Red blood cells
Red Blood Cells are donut-shaped cells produced in the bone marrow that take up oxygen into the lungs, deliver it to all of your tissues. They also take carbon dioxide back to your lungs to be exhaled.
Each unit of Red Blood Cells, normally gets separated into several components and may be stored, refrigerated, for a maximum of 42 days.
White blood cells
White blood Cells acts as a primary defense line for the body against bacteria. While other types of White Blood Cells, can produce antibodies against protein antigens of foreign material.
Platelets are tiny, irregularly shaped cell fragments made in the bone marrow. They're needed in your blood to start the clotting process of small injuries to blood vessels. Platelets are important in the control of bleeding and are generally used in patients with leukemia and other forms of cancer.
Platelets are stored at room temperature and may be kept for a maximum of five days once collected.
Plasma carries blood cells, nutrients, enzymes, hormones, and complex proteins through your body. Its proteins are essential in helping your blood to clot.
Plasma is usually kept in the frozen state for up to one year.
- What are the most common reasons for not being able to give blood?
Medical conditions that can temporarily or even permanently keep a person from giving blood include:
Low hemoglobin (iron) level
Respiratory infection, cough, sore throat or cold/flu
Diarrhea or abdominal pain
Medications, You may check our Restricted Medications Chart (link to PDF doc.) to verify eligibility.
Travel to countries endemic for malaria. If you traveled to Europe in the 80’s - 90’s, please check with the donor services staff.
- Why do Hemoglobin (Iron) levels matter?
Hemoglobin carries oxygen throughout your body via red blood cells.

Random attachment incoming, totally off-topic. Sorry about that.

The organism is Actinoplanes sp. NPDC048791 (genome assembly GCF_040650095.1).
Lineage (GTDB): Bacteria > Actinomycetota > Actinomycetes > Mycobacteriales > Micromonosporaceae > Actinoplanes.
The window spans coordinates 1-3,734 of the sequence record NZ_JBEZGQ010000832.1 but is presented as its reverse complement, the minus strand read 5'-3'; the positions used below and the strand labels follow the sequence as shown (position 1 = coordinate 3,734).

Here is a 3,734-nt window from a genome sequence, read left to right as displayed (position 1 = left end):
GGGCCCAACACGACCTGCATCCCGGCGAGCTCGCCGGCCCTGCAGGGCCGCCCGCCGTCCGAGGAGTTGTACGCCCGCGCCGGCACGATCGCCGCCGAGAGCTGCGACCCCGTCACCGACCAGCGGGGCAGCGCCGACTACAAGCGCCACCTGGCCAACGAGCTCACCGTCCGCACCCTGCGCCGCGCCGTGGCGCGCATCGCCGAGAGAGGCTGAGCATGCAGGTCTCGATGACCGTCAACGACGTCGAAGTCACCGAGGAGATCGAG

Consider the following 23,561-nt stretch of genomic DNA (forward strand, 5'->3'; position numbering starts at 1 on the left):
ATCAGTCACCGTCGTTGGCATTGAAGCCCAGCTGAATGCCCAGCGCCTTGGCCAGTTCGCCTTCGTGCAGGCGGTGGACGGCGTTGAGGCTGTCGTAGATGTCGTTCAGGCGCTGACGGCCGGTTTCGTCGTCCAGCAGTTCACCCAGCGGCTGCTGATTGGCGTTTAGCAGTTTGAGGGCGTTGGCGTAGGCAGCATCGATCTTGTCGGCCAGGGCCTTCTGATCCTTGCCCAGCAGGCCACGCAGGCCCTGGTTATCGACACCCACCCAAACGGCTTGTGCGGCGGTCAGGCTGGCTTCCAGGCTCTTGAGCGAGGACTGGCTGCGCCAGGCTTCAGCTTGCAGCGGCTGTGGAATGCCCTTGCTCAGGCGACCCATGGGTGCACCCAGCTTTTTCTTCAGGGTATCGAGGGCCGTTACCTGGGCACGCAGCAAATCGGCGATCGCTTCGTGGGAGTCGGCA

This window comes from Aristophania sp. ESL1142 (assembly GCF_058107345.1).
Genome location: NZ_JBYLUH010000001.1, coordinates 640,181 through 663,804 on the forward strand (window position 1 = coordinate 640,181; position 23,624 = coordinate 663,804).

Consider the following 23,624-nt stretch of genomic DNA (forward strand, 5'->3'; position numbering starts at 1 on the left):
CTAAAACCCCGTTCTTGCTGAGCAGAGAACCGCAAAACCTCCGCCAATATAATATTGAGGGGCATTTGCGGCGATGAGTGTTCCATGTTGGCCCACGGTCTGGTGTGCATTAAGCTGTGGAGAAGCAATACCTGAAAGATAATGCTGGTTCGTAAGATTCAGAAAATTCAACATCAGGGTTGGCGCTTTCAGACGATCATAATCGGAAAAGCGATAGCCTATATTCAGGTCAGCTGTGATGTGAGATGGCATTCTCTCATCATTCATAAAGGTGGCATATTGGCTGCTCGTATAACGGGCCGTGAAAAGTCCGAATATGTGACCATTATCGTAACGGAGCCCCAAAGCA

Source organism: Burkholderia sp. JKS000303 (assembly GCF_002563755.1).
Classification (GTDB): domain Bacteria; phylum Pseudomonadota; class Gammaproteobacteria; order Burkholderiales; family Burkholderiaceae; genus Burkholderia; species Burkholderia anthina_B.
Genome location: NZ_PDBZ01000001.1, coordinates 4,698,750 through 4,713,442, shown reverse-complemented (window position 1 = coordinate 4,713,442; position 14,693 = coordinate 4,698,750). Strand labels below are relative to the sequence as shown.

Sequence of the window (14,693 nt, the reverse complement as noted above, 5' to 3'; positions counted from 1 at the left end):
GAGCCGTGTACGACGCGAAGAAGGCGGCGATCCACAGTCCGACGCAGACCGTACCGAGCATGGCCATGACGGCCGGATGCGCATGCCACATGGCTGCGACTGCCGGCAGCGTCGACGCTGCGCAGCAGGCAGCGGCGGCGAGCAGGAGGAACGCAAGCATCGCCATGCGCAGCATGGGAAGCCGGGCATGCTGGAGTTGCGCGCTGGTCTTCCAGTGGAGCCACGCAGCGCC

- How can I improve my Iron levels?
If you have been told that you cannot donate blood because your hemoglobin (iron count) is too low, you may try some of the items listed below to help increase your iron count.
Grains - bread, tortillas, cooked cereal, dry cereal, English muffin
Meat - liver, fish, poultry, red meats, shellfish
Meat substitutes - egg, nuts, peanut butter, and cooked dry peas, beans, lentils, lima beans
Fruit - strawberries, bananas
Juices (canned) - tomato, apple, prune
Vegetables - raw dark leafy greens (spinach, collards)
Fast Foods - hamburger, cheeseburger, pizza (cheese or pepperoni), beef taco, bean/beef burrito
Having a low iron count is the number one reason why people cannot donate blood. The average woman needs 18 mg. of iron a day. The average man needs 10 mg. If you are unable to include more iron-rich food in your diet, check with your physician about a possible iron supplement.
- Is there a weight or age requirement?
Yes, you must weigh at least 110 lbs. and be at least 17 years of age. You can check our height and weight chart (link to PDF chart) to verify eligibility.
Whole Blood Donation
The whole process takes about 30 minutes, from start to end.
Actual donation takes 8-10 minutes.
Platelet Donation can take up to 2 hours from start to finish.
Is there anything I should do before I donate?
Eat! We recommend eating within three hours prior to blood donation to minimize the risk of not feeling well after donation.